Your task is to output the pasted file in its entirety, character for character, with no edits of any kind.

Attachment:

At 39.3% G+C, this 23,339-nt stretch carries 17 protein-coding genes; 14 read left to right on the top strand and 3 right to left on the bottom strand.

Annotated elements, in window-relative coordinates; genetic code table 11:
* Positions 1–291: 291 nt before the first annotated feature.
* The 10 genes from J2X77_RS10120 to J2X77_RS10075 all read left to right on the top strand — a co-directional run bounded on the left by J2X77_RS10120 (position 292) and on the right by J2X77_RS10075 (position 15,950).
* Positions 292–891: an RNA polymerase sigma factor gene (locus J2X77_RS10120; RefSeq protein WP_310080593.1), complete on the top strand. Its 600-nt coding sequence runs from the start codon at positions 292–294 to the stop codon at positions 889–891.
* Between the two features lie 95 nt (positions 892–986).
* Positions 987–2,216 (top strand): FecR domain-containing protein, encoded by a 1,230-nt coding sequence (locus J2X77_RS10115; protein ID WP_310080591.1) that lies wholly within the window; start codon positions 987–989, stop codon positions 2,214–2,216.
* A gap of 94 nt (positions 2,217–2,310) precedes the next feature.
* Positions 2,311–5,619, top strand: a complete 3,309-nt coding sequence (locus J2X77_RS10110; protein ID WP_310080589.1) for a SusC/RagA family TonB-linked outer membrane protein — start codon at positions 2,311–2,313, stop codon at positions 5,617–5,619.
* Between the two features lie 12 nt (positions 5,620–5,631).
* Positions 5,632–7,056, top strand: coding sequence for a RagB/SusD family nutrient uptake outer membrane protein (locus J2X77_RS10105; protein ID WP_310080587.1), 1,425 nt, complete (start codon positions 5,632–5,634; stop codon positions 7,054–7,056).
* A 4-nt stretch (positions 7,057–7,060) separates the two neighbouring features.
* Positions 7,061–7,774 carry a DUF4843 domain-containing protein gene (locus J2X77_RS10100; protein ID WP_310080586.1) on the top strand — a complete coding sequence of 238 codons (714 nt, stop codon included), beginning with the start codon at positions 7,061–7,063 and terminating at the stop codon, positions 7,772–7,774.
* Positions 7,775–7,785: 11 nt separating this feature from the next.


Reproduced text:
At 39.3% G+C, this 23,339-nt stretch carries 17 protein-coding genes; 14 read left to right on the top strand and 3 right to left on the bottom strand.

Annotated elements, in window-relative coordinates; genetic code table 11:
* Positions 1–291: 291 nt before the first annotated feature.
* The 10 genes from J2X77_RS10120 to J2X77_RS10075 all read left to right on the top strand — a co-directional run bounded on the left by J2X77_RS10120 (position 292) and on the right by J2X77_RS10075 (position 15,950).
* Positions 292–891: an RNA polymerase sigma factor gene (locus J2X77_RS10120; RefSeq protein WP_310080593.1), complete on the top strand. Its 600-nt coding sequence runs from the start codon at positions 292–294 to the stop codon at positions 889–891.
* Between the two features lie 95 nt (positions 892–986).
* Positions 987–2,216 (top strand): FecR domain-containing protein, encoded by a 1,230-nt coding sequence (locus J2X77_RS10115; protein ID WP_310080591.1) that lies wholly within the window; start codon positions 987–989, stop codon positions 2,214–2,216.
* A gap of 94 nt (positions 2,217–2,310) precedes the next feature.
* Positions 2,311–5,619, top strand: a complete 3,309-nt coding sequence (locus J2X77_RS10110; protein ID WP_310080589.1) for a SusC/RagA family TonB-linked outer membrane protein — start codon at positions 2,311–2,313, stop codon at positions 5,617–5,619.
* Between the two features lie 12 nt (positions 5,620–5,631).
* Positions 5,632–7,056, top strand: coding sequence for a RagB/SusD family nutrient uptake outer membrane protein (locus J2X77_RS10105; protein ID WP_310080587.1), 1,425 nt, complete (start codon positions 5,632–5,634; stop codon positions 7,054–7,056).
* A 4-nt stretch (positions 7,057–7,060) separates the two neighbouring features.
* Positions 7,061–7,774 carry a DUF4843 domain-containing protein gene (locus J2X77_RS10100; protein ID WP_310080586.1) on the top strand — a complete coding sequence of 238 codons (714 nt, stop codon included), beginning with the start codon at positions 7,061–7,063 and terminating at the stop codon, positions 7,772–7,774.
* Positions 7,775–7,785: 11 nt separating this feature from the next.